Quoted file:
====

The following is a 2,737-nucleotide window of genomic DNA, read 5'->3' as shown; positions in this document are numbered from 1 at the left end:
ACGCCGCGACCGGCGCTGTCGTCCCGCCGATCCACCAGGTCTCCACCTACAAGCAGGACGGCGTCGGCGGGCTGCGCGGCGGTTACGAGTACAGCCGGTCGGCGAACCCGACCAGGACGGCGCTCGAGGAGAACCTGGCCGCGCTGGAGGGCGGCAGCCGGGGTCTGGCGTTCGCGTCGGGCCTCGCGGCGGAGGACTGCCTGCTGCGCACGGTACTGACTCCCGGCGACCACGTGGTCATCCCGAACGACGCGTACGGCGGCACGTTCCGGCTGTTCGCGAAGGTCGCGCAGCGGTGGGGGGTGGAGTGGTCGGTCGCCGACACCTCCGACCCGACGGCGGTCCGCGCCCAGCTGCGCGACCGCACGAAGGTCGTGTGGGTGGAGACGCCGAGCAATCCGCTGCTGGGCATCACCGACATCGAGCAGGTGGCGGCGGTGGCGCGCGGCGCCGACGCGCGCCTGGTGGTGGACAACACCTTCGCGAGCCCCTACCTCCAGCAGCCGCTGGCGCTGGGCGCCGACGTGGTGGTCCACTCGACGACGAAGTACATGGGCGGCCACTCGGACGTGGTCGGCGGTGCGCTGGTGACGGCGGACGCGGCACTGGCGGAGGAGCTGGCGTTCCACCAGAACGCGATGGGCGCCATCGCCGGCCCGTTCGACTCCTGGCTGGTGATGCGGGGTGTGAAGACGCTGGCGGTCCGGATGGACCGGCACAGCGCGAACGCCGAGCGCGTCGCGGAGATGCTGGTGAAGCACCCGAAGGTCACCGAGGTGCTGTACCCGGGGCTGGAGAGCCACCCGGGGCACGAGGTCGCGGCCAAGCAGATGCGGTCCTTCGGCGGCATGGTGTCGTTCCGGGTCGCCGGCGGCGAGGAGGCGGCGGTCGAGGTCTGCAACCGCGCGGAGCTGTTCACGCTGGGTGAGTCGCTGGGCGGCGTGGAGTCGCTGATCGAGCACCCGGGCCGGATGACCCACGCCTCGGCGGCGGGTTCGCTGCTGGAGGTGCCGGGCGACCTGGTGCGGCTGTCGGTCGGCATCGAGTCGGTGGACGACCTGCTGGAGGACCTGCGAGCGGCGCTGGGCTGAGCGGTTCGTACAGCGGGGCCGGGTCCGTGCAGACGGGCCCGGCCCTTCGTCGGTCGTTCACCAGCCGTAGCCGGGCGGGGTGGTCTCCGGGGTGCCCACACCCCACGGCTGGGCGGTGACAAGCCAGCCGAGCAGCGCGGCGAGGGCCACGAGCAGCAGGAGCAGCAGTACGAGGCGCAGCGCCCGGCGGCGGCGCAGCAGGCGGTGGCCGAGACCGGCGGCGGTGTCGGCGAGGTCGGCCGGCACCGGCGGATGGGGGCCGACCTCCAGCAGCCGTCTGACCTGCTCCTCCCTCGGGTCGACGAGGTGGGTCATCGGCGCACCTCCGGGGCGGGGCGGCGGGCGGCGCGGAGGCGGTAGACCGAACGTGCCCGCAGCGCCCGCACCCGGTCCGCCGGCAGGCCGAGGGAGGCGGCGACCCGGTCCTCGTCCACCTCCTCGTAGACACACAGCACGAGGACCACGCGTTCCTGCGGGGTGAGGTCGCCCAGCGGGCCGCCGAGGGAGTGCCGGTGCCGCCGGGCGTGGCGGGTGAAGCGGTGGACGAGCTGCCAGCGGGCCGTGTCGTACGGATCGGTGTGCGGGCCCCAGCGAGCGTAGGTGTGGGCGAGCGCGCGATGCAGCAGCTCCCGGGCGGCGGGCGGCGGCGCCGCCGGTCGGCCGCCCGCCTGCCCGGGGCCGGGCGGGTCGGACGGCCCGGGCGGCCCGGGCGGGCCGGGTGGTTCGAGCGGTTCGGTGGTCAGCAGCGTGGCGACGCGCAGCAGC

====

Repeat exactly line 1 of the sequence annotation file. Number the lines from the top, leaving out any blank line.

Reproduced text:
The following is a 2,737-nucleotide window of genomic DNA, read 5'->3' as shown; positions in this document are numbered from 1 at the left end: